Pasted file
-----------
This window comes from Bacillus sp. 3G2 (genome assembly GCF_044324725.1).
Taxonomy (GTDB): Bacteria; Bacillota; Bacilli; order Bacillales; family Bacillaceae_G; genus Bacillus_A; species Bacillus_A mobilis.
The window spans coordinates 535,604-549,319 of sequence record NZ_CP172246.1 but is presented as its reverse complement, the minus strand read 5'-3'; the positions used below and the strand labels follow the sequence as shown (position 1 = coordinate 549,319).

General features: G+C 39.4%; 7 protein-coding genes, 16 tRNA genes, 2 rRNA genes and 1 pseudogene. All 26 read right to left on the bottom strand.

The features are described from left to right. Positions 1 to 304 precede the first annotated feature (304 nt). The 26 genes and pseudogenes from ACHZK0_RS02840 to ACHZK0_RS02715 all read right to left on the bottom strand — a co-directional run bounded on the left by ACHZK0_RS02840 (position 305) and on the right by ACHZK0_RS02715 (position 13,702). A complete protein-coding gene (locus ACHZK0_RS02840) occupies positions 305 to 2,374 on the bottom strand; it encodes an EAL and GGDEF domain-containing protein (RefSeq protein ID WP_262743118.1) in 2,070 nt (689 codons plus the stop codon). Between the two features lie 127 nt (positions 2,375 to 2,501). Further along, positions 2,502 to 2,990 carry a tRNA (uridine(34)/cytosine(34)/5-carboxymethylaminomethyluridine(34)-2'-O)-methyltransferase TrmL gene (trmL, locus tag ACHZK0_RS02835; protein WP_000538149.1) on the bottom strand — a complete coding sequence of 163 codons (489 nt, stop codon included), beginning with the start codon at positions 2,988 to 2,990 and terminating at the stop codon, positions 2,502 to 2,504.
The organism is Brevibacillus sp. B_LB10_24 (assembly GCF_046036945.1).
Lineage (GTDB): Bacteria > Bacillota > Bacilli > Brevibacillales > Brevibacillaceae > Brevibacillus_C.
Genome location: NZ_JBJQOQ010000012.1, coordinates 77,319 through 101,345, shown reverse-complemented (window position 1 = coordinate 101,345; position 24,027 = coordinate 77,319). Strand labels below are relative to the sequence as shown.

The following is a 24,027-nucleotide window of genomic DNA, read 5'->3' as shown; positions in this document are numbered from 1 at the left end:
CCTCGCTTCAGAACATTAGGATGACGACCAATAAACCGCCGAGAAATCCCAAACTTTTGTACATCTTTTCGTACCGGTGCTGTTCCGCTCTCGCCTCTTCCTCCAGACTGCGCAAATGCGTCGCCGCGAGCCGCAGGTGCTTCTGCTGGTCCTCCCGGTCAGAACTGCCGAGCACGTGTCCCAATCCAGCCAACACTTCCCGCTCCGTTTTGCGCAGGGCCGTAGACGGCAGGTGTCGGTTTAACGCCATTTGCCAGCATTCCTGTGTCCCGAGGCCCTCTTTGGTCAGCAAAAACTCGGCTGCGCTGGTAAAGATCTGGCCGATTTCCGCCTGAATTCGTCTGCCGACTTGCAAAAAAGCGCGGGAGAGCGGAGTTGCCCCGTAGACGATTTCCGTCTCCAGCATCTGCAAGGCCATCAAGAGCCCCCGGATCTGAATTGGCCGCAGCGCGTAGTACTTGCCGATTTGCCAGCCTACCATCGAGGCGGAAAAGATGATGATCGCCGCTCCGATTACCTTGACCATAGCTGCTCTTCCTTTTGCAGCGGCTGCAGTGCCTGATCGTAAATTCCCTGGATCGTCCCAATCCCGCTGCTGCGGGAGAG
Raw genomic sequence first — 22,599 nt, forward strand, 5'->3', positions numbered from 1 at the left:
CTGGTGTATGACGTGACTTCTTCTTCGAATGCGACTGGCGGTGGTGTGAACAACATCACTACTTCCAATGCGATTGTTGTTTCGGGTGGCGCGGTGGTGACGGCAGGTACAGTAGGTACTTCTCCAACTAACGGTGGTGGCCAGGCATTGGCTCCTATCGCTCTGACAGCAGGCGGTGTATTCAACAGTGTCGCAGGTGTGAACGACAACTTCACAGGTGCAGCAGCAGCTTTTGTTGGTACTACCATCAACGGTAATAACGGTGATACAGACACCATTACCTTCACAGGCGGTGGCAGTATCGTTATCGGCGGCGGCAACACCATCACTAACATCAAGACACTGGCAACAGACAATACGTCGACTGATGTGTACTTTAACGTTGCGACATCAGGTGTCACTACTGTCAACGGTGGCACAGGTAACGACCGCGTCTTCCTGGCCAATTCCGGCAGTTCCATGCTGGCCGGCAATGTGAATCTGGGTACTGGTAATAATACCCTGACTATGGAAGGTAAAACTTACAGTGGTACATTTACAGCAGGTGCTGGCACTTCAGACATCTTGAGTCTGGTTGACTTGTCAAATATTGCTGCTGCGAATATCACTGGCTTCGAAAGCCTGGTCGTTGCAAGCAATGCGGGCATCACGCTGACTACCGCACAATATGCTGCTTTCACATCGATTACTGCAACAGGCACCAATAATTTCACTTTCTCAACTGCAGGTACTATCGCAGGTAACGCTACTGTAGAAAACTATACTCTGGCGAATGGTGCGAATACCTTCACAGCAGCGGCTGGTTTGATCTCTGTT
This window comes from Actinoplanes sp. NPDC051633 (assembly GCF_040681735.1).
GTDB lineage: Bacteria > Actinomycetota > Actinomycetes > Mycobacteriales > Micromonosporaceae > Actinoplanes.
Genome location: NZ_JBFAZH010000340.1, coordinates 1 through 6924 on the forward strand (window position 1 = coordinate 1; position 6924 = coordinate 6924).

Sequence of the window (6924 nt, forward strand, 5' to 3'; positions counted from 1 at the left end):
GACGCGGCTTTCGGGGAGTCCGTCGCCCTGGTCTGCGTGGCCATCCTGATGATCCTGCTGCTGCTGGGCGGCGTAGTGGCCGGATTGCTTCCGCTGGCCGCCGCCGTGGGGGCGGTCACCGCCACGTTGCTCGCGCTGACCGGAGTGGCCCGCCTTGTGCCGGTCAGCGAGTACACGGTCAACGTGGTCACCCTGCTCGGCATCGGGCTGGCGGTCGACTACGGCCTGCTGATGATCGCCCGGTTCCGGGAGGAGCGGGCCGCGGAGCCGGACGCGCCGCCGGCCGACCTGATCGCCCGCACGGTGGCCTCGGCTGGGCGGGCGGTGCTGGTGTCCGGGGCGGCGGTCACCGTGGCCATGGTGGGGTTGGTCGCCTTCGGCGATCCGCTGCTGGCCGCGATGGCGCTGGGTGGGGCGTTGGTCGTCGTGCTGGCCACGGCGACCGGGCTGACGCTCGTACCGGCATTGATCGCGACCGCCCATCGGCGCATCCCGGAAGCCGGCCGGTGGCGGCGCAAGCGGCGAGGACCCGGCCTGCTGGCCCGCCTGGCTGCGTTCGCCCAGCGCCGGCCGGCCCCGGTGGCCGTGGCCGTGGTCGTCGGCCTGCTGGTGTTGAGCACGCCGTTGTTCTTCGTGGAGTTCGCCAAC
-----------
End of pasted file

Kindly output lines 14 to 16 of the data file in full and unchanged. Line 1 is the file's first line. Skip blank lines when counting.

GTDB lineage: Bacteria > Actinomycetota > Actinomycetes > Mycobacteriales > Micromonosporaceae > Actinoplanes.
Genome location: NZ_JBFAZH010000340.1, coordinates 1 through 6924 on the forward strand (window position 1 = coordinate 1; position 6924 = coordinate 6924).

Sequence of the window (6924 nt, forward strand, 5' to 3'; positions counted from 1 at the left end):